Case file shouldn't be secret

U.S. District Court Judge Gladys Kessler has rejected a Department of Justice request to keep its investigation of Alaska Rep. Don Young under wraps.

That's a victory for the public interest -- even if it's no guarantee that the details of the investigation will be made public.

The department asked the judge to dismiss a request under the Freedom of Information Act for documents relating to Young's support for the Coconut Road interchange in Florida, sought by an individual who helped raise $40,000 for Young, and to Young's relations with Veco's Bill Allen and Rick Smith, both convicted in the Alaska political corruption case. Citizens for Responsibility and Ethics in Washington filed the information request.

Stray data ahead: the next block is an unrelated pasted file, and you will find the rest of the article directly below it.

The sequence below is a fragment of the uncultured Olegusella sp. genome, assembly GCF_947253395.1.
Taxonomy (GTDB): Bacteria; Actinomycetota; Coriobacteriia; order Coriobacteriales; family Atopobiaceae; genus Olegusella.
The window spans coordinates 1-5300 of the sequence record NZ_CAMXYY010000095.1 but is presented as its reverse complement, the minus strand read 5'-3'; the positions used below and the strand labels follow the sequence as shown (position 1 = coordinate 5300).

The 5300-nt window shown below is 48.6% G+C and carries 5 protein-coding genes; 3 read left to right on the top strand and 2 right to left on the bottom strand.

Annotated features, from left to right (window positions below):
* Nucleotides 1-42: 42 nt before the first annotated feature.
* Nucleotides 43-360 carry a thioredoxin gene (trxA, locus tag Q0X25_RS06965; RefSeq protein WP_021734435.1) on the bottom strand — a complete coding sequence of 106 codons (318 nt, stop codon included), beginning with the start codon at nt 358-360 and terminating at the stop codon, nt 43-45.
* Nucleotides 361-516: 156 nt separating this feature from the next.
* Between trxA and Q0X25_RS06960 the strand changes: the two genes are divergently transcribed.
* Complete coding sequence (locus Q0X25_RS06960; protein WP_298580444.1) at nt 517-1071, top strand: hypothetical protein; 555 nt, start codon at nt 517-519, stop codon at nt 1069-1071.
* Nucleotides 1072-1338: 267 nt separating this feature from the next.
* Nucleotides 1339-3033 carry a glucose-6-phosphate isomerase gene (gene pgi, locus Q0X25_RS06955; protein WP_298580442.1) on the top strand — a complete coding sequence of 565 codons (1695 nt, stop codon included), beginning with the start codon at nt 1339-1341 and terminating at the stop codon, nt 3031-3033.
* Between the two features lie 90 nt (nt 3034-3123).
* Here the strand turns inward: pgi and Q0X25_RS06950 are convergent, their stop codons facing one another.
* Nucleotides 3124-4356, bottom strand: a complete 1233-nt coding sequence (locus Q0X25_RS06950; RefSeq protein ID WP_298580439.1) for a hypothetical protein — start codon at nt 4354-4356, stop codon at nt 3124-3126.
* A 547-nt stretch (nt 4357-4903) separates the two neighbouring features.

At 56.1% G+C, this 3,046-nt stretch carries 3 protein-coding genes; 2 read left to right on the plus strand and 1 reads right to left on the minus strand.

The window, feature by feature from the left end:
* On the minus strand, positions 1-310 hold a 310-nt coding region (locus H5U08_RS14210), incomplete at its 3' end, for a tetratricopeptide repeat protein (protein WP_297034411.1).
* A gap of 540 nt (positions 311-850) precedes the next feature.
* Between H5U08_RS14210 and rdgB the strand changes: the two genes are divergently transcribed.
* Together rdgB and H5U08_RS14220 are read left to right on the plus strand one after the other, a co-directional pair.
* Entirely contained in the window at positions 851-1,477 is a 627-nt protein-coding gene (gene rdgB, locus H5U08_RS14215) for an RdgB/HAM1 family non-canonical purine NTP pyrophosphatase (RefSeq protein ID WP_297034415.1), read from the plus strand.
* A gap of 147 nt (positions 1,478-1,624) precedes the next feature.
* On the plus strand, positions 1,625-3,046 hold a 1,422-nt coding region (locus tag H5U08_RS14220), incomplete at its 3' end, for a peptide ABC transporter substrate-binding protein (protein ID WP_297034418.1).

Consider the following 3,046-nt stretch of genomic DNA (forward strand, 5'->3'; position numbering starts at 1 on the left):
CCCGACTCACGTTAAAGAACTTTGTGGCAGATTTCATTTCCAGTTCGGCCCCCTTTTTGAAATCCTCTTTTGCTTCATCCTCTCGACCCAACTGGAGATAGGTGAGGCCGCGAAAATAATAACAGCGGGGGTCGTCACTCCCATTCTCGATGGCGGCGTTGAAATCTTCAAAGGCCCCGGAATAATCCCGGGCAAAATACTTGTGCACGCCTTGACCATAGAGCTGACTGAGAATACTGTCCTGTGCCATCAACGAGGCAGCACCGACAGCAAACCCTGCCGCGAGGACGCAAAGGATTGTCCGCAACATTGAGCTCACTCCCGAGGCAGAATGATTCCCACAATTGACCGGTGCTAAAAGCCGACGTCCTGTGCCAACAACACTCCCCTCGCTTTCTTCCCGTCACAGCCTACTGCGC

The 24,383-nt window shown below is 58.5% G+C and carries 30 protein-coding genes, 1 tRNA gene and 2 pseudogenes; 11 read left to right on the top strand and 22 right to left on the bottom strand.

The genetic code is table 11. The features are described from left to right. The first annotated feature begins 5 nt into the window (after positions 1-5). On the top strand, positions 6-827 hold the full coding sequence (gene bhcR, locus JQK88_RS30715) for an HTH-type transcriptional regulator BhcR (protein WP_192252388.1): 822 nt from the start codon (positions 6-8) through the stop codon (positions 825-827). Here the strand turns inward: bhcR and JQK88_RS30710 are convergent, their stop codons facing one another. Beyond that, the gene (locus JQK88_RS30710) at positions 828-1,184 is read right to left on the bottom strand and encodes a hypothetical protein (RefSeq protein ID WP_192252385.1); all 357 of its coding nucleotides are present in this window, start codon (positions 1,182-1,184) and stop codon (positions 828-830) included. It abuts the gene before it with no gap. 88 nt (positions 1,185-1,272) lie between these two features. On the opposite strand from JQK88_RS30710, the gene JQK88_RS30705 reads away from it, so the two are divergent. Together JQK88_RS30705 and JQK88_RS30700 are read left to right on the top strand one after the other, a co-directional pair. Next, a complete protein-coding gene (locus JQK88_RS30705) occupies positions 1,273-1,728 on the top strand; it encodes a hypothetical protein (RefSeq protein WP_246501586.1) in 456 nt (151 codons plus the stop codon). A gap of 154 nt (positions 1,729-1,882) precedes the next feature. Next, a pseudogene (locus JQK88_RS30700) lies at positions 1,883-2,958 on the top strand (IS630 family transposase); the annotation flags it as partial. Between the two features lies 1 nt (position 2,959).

The department's argument was that no charges were filed and Young is entitled to his privacy.

The judge didn't buy it. She argued that there might well be a compelling public interest in knowing how Justice went about its business, why there were no charges filed and just what Young's dealings were. Rep. Young is not a private citizen but a public official. He's entitled to some privacy protection, but not at the expense of keeping the public in the dark.

So the judge has ordered Justice to produce an index of documents that might satisfy CREW's request and to justify why they should remain secret. After years of investigation and a Young legal defense fund that topped $1 million, the department can't just say never mind.

BOTTOM LINE: Judge right to force Justice to justify secrecy.